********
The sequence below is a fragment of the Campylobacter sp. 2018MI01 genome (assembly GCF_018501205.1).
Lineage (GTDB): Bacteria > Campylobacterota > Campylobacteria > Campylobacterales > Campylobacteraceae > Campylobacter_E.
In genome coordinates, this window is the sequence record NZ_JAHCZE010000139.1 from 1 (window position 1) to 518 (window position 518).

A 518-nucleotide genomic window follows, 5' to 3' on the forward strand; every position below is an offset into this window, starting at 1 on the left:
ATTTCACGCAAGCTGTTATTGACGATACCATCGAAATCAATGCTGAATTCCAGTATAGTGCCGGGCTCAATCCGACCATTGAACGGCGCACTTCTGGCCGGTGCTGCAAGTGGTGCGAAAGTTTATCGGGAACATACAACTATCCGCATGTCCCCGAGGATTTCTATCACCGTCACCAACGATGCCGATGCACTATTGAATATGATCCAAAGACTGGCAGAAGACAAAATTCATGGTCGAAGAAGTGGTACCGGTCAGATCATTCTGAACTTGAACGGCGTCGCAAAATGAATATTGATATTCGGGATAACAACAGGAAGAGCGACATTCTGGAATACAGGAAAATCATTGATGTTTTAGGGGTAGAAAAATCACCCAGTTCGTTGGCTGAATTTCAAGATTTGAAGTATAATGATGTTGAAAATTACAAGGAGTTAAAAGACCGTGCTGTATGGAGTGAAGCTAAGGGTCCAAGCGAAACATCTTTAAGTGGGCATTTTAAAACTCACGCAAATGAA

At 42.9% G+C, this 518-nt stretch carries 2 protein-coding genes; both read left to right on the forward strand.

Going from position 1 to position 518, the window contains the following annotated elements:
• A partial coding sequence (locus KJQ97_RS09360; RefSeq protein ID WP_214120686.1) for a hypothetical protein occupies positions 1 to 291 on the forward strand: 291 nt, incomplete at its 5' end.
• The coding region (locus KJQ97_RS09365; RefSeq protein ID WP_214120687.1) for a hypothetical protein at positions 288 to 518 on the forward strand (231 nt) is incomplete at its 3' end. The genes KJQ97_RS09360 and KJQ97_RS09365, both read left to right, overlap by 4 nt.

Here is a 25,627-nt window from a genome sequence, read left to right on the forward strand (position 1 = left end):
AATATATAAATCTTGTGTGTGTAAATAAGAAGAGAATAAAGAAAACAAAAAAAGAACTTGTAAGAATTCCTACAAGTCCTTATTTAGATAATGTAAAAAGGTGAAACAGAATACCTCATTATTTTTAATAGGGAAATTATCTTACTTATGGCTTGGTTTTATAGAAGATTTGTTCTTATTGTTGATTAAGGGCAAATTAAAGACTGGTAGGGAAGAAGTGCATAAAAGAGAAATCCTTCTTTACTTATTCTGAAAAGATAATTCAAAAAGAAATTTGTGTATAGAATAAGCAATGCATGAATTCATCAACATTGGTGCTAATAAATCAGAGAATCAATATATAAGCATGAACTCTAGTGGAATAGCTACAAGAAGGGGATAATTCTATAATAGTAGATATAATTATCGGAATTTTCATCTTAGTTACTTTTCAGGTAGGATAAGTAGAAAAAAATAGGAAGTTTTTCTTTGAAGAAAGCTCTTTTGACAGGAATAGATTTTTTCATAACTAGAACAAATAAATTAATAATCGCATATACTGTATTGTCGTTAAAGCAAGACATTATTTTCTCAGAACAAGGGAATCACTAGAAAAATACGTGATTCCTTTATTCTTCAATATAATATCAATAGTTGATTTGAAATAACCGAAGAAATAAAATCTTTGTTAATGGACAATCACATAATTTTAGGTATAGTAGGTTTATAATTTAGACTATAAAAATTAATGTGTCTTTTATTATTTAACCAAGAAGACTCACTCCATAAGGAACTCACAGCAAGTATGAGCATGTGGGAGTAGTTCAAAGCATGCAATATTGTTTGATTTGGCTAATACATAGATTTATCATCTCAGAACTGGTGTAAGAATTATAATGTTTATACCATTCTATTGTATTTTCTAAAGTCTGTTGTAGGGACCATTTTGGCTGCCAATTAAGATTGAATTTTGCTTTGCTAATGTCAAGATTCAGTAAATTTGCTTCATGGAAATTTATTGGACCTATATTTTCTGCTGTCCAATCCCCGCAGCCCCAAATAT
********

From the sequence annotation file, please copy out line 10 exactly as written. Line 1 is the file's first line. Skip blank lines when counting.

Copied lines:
Here is a 25,627-nt window from a genome sequence, read left to right on the forward strand (position 1 = left end):